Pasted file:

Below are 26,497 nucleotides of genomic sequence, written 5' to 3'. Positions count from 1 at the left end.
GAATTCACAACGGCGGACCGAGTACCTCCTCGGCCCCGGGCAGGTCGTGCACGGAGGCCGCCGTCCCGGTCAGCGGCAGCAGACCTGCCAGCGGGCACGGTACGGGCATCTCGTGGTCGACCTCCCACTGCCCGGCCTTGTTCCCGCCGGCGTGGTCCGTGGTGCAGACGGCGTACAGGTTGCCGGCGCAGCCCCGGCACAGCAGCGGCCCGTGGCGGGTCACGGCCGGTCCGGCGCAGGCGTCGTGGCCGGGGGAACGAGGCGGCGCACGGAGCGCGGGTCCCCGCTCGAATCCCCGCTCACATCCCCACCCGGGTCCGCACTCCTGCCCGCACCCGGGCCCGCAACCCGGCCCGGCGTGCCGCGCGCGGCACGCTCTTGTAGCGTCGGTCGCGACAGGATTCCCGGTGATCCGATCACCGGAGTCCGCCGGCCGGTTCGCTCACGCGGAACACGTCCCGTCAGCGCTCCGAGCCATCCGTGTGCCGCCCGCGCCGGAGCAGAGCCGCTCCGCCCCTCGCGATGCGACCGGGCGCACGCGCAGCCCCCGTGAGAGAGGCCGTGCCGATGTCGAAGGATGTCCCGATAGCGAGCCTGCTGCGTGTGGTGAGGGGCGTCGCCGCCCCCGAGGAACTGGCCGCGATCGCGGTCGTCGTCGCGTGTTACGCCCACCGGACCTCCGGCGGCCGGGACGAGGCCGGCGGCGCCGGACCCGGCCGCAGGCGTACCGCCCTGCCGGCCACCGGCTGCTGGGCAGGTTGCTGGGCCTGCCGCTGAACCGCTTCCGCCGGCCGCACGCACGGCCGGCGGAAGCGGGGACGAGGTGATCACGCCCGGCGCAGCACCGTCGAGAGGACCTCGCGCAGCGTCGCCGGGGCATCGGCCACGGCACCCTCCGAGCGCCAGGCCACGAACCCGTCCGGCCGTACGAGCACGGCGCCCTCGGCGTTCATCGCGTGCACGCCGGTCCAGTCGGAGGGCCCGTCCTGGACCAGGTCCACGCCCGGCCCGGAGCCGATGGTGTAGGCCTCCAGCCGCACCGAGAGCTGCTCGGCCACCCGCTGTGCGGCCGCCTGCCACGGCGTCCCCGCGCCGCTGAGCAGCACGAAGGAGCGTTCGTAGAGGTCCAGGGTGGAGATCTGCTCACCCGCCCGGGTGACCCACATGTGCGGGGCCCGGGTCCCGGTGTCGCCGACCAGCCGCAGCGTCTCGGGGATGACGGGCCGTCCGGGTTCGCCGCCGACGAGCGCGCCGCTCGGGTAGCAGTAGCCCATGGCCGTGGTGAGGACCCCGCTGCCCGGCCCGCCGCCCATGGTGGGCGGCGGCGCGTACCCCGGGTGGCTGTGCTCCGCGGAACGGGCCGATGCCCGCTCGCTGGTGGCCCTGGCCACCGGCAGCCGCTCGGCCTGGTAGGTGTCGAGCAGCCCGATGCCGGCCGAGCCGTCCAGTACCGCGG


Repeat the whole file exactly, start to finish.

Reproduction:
Below are 26,497 nucleotides of genomic sequence, written 5' to 3'. Positions count from 1 at the left end.
GAATTCACAACGGCGGACCGAGTACCTCCTCGGCCCCGGGCAGGTCGTGCACGGAGGCCGCCGTCCCGGTCAGCGGCAGCAGACCTGCCAGCGGGCACGGTACGGGCATCTCGTGGTCGACCTCCCACTGCCCGGCCTTGTTCCCGCCGGCGTGGTCCGTGGTGCAGACGGCGTACAGGTTGCCGGCGCAGCCCCGGCACAGCAGCGGCCCGTGGCGGGTCACGGCCGGTCCGGCGCAGGCGTCGTGGCCGGGGGAACGAGGCGGCGCACGGAGCGCGGGTCCCCGCTCGAATCCCCGCTCACATCCCCACCCGGGTCCGCACTCCTGCCCGCACCCGGGCCCGCAACCCGGCCCGGCGTGCCGCGCGCGGCACGCTCTTGTAGCGTCGGTCGCGACAGGATTCCCGGTGATCCGATCACCGGAGTCCGCCGGCCGGTTCGCTCACGCGGAACACGTCCCGTCAGCGCTCCGAGCCATCCGTGTGCCGCCCGCGCCGGAGCAGAGCCGCTCCGCCCCTCGCGATGCGACCGGGCGCACGCGCAGCCCCCGTGAGAGAGGCCGTGCCGATGTCGAAGGATGTCCCGATAGCGAGCCTGCTGCGTGTGGTGAGGGGCGTCGCCGCCCCCGAGGAACTGGCCGCGATCGCGGTCGTCGTCGCGTGTTACGCCCACCGGACCTCCGGCGGCCGGGACGAGGCCGGCGGCGCCGGACCCGGCCGCAGGCGTACCGCCCTGCCGGCCACCGGCTGCTGGGCAGGTTGCTGGGCCTGCCGCTGAACCGCTTCCGCCGGCCGCACGCACGGCCGGCGGAAGCGGGGACGAGGTGATCACGCCCGGCGCAGCACCGTCGAGAGGACCTCGCGCAGCGTCGCCGGGGCATCGGCCACGGCACCCTCCGAGCGCCAGGCCACGAACCCGTCCGGCCGTACGAGCACGGCGCCCTCGGCGTTCATCGCGTGCACGCCGGTCCAGTCGGAGGGCCCGTCCTGGACCAGGTCCACGCCCGGCCCGGAGCCGATGGTGTAGGCCTCCAGCCGCACCGAGAGCTGCTCGGCCACCCGCTGTGCGGCCGCCTGCCACGGCGTCCCCGCGCCGCTGAGCAGCACGAAGGAGCGTTCGTAGAGGTCCAGGGTGGAGATCTGCTCACCCGCCCGGGTGACCCACATGTGCGGGGCCCGGGTCCCGGTGTCGCCGACCAGCCGCAGCGTCTCGGGGATGACGGGCCGTCCGGGTTCGCCGCCGACGAGCGCGCCGCTCGGGTAGCAGTAGCCCATGGCCGTGGTGAGGACCCCGCTGCCCGGCCCGCCGCCCATGGTGGGCGGCGGCGCGTACCCCGGGTGGCTGTGCTCCGCGGAACGGGCCGATGCCCGCTCGCTGGTGGCCCTGGCCACCGGCAGCCGCTCGGCCTGGTAGGTGTCGAGCAGCCCGATGCCGGCCGAGCCGTCCAGTACCGCGG